4. Be strategic. Every pitch I make meets the basic test: It’s cost effective, students will use it, and the school will have better outcomes.
5. Be willing to discuss and help solve any challenge the team may have so we all win. For example, the Visible Body trial we are running now brings digital anatomy resources to students. I am working with my manager and the library to present the benefits of this resource to other programs. My manager and the librarian are so excited about this technology. It is all new for some instructors in other allied health programs, and I am working to put out the word. It’s a success if multiple programs use these digital resources. We are using the library budget and the library succeeds if the resource is heavily used. I also called the school newspaper and worked with them on an article about our trial. I’m not shy! We need to get the word out.
Here’s another tip for pitching a technology idea. When I presented to the library team and my Directors of PSESI, I set up two tablets with the VB trials pre-loaded and displayed, and had them use it while I talked. I also played the Augmented Reality trailers from Visible Body on the conference room TV connected to Youtube. The information was surrounding them. The library team said they were looking for some new technology just like this. That’s how the trial started.
What led you to pick Anatomy Education and the Visible Body 3D and Augmented Reality apps as the next curriculum area and technology you wanted to share with instructors and students at PCC?
Devin: From day one working as a medic instructor there was a big charging station and a box of UNUSED technology! These were 30 new Microsoft Surface Pros. We bought them because our program is growing and we must meet testing needs. The computer-based testing is only a handful of days in the semester. I kept thinking about how students could use these devices and started doing research. I was looking for learning technology that was cross platform, something that could work on these Surfaces but also on our computers and whatever technology students might own.
Visible Body came up as the closest thing to a silver bullet for the anatomy curriculum in my program. Students can’t just go into a room and play with a Syndaver. I wanted students to access the human body before the scheduled time with Syndaver so that their time was more efficient, and after that simulated lab experience so that they could study.
I called Visible Body and started asking questions and getting quotes. At first I started with just our program and our enrolled students. The allied health program at Pima is probably our biggest. We have a huge nursing program, Vet, dental assisting, and public safety. Visible Body had great site license pricing for school-wide access. Students can even access from home.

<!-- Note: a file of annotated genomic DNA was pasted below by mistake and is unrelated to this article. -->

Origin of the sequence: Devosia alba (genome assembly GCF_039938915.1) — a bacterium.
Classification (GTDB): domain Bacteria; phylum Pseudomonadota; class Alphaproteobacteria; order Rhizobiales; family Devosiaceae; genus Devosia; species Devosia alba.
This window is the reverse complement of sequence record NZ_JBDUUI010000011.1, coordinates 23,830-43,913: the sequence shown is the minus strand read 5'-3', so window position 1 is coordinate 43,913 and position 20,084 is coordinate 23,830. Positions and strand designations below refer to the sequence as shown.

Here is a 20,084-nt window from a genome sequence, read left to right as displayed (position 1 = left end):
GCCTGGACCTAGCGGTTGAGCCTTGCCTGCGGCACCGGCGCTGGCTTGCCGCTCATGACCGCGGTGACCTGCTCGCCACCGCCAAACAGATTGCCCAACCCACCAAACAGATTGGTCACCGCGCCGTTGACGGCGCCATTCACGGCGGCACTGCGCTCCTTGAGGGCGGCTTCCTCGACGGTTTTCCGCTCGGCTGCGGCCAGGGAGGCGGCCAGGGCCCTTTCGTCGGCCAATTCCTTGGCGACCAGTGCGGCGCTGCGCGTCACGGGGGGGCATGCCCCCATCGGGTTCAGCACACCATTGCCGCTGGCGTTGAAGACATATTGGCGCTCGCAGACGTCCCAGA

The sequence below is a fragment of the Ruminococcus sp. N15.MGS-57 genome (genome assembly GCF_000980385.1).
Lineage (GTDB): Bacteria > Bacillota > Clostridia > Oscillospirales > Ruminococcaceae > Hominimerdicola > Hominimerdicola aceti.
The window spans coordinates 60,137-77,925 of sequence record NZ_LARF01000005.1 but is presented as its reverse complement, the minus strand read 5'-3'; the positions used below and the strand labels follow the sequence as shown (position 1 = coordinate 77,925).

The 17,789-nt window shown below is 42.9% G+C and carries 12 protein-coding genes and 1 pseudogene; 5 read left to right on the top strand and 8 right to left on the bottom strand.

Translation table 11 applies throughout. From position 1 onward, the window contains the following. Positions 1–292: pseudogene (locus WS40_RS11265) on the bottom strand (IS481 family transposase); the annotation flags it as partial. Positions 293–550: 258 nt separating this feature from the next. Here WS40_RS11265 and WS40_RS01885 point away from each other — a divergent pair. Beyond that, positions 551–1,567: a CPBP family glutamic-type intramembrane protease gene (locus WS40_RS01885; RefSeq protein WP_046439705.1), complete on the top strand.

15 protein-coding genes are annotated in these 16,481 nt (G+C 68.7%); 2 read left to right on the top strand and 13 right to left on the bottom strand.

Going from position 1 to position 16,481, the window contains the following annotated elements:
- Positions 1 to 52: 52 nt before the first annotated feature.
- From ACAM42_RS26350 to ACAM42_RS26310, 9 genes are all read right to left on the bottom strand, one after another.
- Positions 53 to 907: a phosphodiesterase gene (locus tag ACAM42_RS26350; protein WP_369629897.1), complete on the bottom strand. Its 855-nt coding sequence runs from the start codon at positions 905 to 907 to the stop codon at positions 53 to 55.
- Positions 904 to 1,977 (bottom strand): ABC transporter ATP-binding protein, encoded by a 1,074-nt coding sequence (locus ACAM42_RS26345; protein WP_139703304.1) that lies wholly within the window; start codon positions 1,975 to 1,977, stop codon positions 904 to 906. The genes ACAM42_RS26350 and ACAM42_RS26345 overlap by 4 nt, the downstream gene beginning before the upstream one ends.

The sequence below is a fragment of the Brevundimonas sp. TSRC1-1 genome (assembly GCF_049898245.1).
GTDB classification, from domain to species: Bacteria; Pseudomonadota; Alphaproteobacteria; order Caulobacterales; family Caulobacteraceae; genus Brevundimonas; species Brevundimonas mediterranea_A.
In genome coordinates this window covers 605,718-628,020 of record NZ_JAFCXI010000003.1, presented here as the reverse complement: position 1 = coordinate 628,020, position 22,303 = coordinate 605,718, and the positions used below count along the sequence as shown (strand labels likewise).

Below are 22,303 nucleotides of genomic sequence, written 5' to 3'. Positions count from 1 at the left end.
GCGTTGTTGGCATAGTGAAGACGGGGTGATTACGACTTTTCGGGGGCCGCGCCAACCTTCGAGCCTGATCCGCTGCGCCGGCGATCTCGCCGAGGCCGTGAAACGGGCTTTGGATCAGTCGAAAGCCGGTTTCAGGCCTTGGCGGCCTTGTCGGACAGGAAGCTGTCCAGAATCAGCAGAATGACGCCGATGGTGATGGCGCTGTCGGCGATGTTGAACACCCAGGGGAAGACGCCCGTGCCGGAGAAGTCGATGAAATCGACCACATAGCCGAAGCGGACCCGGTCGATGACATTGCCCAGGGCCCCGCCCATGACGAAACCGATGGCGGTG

How have your students responded to Visible Body apps?
Devin: Visible Body apps will empower students to succeed in their biology courses. This is their chance to study anatomically correct anatomy that you wouldn’t even be able to see on a cadaver.
The initial reaction to the Visible Body app trial is strong. Our cart of tablets that students can check out and use hasn’t been full since we started this trial. We’ve heard from students that studying in a 3D environment with the apps has made the difference between failing and passing an exam. We have instructors using it during both lecture and lab time.
If you continue this path of incorporating technology to meet students learning styles, what do you think a course could look like in a few years?
Devin: In a magical world where everything was perfect, I think it would be incredible if a student received a new iPad with all their books that was pre-loaded with software that answered complex questions and helped them learn in easy and fast ways. Utilizing resources that teach in multiple ways is the way to go. Education and resources that are accessible while a student is sitting in between clinicals and needs to study for an exam scheduled for the next day. In that magical world, students aren’t Googling to find reputable resources. They have everything they need loaded and available on their iPad to immerse themselves and master the material.
I am so excited about the video series and the Visible Body trial to which students have access. I think 2018 performance numbers will show higher pass rates throughout the curriculum. Let’s see. I’m excited about what the results can show.
- Learn more about Devin, the Visible Body Atlas trial at Pima Community College, and the PCC Paramedics YouTube Channel.
- Check out Visible Body apps and hear from other instructors.